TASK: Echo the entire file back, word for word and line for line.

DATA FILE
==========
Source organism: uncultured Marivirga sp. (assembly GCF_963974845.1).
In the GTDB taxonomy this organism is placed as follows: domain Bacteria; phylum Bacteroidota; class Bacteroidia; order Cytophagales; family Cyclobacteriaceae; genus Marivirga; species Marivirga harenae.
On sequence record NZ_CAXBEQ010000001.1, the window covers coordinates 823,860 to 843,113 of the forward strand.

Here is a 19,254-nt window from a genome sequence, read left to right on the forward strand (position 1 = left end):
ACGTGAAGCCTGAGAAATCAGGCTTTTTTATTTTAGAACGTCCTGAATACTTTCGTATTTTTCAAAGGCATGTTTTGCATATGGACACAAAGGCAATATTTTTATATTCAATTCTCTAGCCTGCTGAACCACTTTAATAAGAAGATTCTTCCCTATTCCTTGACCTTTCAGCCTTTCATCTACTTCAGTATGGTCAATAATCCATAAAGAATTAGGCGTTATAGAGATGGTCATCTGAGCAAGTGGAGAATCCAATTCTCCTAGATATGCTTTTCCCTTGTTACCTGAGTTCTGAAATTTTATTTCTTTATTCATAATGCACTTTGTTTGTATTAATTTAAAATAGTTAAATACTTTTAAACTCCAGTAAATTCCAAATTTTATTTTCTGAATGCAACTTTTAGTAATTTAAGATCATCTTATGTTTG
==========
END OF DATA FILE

Source organism: uncultured Marivirga sp. (assembly GCF_963974845.1).
In the GTDB taxonomy this organism is placed as follows: domain Bacteria; phylum Bacteroidota; class Bacteroidia; order Cytophagales; family Cyclobacteriaceae; genus Marivirga; species Marivirga harenae.
On sequence record NZ_CAXBEQ010000001.1, the window covers coordinates 823,860 to 843,113 of the forward strand.

Here is a 19,254-nt window from a genome sequence, read left to right on the forward strand (position 1 = left end):
ACGTGAAGCCTGAGAAATCAGGCTTTTTTATTTTAGAACGTCCTGAATACTTTCGTATTTTTCAAAGGCATGTTTTGCATATGGACACAAAGGCAATATTTTTATATTCAATTCTCTAGCCTGCTGAACCACTTTAATAAGAAGATTCTTCCCTATTCCTTGACCTTTCAGCCTTTCATCTACTTCAGTATGGTCAATAATCCATAAAGAATTAGGCGTTATAGAGATGGTCATCTGAGCAAGTGGAGAATCCAATTCTCCTAGATATGCTTTTCCCTTGTTACCTGAGTTCTGAAATTTTATTTCTTTATTCATAATGCACTTTGTTTGTATTAATTTAAAATAGTTAAATACTTTTAAACTCCAGTAAATTCCAAATTTTATTTTCTGAATGCAACTTTTAGTAATTTAAGATCATCTTATGTTTG